But it turned out I actually had seven shorts that I needed to cut with an exacto knife. In the process of fixing my board, I also accidentally cut through one of my other traces. Crap. Solder had too much surface tension to just create a jumper with that. I tried soldering a small wire, but that was too big, especially in these tight quarters. I ended up pulling a single thin copper wire out of a wire, and trying a dozen times under a microscope before finally getting it to attach on both ends and not accidentally connect to the neighboring trace. It was a huge time sink, but eventually it worked, and I verified with a multimeter that it only connected where was supposed to.
Adding the rest of my parts, I discovered that I’d used the wrong piece for a power jack. But 1 2x2 jumper fit on that spot, so I just used that instead. Besides those delays, stuffing the board went pretty quickly; I’m getting faster at this.
First step: powering the board. I’m glad I added that power LED, since with the 4-pin header for power it’s easy to attach it the wrong way (which, despite my best efforts, I did on many occasions. It doesn’t seem to have killed my board yet.) I started by connecting it to a lab power supply, and it worked, drawing 0.01 A with no motors connected.
I was on a roll with this whole power thing, so I took the remains of a cannibalized USB power cord from my lab and connected it to a header cable to power my board.
I found some spare Pololu motors in a drawer full of screws my lab, so I’m going to use those this week. I soldered on some wire and tested them both with a power supply . They are 6 V motors, and draw 60 or 100 mA. (They’re apparently slightly different motors.)
For programming, I started out with Neil’s hello world program for DC motors (C code, Makefile). Since I didn’t change the board much, all I had to do was double check that my output pins to the H-bridge were correct, then compile, and load. That all went flawlessly.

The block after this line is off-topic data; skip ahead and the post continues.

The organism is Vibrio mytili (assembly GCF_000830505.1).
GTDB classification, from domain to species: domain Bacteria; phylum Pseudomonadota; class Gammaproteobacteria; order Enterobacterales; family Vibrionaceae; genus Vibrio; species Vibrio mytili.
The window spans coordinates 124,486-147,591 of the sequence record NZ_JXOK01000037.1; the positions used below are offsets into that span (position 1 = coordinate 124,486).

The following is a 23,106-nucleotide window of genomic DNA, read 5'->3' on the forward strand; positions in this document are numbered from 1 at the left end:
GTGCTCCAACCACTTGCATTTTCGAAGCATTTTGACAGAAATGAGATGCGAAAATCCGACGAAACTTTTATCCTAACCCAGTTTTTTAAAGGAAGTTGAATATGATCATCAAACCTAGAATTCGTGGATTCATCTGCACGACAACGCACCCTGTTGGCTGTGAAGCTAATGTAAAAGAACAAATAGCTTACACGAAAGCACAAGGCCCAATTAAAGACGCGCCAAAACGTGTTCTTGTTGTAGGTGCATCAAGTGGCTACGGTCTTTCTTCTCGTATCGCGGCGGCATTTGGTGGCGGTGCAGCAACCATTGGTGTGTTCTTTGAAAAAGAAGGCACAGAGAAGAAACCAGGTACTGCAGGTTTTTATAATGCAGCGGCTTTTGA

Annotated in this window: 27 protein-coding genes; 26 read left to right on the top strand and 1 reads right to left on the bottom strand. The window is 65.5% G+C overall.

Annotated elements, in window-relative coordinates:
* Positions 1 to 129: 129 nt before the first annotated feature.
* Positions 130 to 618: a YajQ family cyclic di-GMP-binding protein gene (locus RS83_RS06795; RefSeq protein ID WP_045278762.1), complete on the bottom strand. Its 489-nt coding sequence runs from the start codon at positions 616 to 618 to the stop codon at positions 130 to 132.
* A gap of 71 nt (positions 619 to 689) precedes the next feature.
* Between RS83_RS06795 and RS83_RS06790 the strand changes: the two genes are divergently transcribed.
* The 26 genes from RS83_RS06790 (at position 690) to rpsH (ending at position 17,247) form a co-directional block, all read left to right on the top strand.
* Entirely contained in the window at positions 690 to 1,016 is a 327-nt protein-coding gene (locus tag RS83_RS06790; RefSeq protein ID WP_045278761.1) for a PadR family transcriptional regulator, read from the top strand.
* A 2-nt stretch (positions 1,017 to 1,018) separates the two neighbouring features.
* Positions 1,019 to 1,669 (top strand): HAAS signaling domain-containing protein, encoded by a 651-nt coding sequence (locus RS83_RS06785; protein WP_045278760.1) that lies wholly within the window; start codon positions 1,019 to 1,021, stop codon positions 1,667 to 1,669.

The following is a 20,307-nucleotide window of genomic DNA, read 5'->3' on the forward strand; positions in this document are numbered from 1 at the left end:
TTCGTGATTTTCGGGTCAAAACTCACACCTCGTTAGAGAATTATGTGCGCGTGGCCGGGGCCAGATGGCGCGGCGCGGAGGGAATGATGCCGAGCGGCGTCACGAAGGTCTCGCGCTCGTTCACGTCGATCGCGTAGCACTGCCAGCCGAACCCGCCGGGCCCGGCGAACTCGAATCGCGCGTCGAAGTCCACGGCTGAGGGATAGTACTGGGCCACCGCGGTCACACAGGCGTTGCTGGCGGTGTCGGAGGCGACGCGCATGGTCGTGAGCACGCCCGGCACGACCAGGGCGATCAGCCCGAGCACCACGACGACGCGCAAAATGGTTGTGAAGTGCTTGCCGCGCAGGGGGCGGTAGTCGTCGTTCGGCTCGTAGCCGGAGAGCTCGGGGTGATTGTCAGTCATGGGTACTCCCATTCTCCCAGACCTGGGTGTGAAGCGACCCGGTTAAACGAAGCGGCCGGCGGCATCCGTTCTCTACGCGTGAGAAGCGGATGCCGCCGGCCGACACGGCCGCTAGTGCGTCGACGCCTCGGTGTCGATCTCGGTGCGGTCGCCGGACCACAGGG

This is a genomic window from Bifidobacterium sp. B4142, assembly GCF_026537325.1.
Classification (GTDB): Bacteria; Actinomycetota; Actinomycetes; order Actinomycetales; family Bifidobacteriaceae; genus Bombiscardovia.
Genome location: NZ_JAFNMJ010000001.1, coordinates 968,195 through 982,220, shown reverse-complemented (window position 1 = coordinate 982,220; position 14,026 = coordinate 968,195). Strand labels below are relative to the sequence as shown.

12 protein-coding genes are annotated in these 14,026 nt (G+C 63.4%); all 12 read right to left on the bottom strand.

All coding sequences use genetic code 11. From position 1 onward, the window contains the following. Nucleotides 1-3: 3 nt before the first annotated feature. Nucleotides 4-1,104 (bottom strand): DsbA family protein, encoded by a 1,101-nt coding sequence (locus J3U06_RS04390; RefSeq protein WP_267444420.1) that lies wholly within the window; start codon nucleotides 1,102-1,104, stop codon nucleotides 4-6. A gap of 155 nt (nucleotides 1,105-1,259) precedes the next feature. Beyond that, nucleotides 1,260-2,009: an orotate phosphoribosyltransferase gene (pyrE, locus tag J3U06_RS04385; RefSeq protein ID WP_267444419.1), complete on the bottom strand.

Then I actually connected the motor.
I rechecked my connections with a multimeter, and Rob helped me use the oscilloscope to check that the PWM signal from my board into the H-bridge was working as expected. But there was no power to my motor out of the H-bridge. I tried changing the program to use the pins for the other H-bridge. No dice.
Rob said that the H-bridges are sensitive, and I may have burnt mine out when I plugged in the power backwards. So I desoldered and replaced one of my H-bridges. Still no dice.
Then Rob realized the real problem: these H-bridges require the input voltage for the battery to be ~3 V higher than the reference voltage; both of mine were 5 V. So much for using my cool USB power cord, since USB supplies 5 V. I switched back to the power supply and was able to get the motors to run! I was a little worried about the motors, which seem to run at 6 V. (I tried turning up the voltage, but the motors got pretty hot, which seemed like a good sign that they are not intended to run at 12 V.) I was able to get it working once I got the input power up to ~7.4 V, but not much below that. For now, then, I’m chained to the power supply, but it does mean that I should be able to get this to run on a 7.4 V battery for my project.